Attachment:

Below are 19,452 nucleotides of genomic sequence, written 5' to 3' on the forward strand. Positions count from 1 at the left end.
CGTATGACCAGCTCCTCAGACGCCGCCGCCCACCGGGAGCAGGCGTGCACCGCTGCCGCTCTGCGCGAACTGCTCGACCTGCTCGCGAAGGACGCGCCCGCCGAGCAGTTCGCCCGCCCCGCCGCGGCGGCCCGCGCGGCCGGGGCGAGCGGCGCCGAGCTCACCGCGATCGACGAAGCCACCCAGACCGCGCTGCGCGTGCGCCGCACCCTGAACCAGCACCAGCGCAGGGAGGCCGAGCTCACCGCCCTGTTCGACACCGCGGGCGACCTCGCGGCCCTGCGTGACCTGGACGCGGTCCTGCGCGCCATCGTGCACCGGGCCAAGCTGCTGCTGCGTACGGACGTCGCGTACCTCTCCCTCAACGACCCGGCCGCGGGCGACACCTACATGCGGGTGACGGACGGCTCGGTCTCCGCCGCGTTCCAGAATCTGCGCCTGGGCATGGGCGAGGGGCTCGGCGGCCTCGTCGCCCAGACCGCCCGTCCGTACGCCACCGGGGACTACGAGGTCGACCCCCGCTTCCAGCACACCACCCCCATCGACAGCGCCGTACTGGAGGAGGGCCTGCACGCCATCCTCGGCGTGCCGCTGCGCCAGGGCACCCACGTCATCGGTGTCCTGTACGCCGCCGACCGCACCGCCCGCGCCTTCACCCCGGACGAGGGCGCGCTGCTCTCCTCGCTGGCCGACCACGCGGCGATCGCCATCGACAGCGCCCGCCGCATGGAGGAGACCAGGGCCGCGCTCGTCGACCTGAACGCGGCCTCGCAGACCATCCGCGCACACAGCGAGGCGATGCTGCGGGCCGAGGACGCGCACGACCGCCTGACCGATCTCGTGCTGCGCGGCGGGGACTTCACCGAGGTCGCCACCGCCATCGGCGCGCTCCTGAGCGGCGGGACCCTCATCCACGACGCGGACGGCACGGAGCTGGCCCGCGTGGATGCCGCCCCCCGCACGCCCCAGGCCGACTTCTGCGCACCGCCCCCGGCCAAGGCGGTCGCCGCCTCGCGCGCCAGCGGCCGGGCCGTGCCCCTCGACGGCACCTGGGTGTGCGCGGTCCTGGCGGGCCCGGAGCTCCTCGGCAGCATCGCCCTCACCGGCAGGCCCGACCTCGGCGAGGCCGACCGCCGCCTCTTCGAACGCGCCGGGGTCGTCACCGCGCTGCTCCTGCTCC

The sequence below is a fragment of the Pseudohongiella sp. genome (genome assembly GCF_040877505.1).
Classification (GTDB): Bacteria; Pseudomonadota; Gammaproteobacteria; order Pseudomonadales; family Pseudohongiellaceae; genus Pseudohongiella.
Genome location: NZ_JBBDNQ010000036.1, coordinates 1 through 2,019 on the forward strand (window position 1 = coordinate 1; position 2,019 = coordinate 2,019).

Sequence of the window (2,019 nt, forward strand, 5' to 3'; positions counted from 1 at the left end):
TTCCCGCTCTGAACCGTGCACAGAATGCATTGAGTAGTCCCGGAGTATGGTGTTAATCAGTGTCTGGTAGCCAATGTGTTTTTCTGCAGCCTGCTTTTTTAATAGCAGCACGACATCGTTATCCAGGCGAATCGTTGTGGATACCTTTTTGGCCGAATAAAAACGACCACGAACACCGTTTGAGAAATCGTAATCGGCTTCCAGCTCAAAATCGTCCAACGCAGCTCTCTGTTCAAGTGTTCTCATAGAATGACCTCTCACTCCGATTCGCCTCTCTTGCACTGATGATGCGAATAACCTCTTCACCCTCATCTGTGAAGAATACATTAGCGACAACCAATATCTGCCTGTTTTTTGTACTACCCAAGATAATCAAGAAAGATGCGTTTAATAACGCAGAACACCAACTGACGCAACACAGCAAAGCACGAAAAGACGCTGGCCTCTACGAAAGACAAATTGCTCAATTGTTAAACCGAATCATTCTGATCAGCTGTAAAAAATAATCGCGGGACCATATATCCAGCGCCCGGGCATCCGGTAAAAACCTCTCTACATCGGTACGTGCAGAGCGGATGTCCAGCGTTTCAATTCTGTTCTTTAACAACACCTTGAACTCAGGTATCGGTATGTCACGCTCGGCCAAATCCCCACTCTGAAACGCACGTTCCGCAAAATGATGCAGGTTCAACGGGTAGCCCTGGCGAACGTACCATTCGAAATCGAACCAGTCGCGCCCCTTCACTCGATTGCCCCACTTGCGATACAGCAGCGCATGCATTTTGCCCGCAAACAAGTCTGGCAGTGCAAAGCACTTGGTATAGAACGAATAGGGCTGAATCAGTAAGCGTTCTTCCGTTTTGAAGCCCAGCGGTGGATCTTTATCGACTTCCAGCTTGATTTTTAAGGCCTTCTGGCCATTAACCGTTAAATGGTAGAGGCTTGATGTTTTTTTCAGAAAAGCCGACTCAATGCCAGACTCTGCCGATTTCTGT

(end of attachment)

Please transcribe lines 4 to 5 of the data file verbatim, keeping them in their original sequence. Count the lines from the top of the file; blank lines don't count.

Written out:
Classification (GTDB): Bacteria; Pseudomonadota; Gammaproteobacteria; order Pseudomonadales; family Pseudohongiellaceae; genus Pseudohongiella.
Genome location: NZ_JBBDNQ010000036.1, coordinates 1 through 2,019 on the forward strand (window position 1 = coordinate 1; position 2,019 = coordinate 2,019).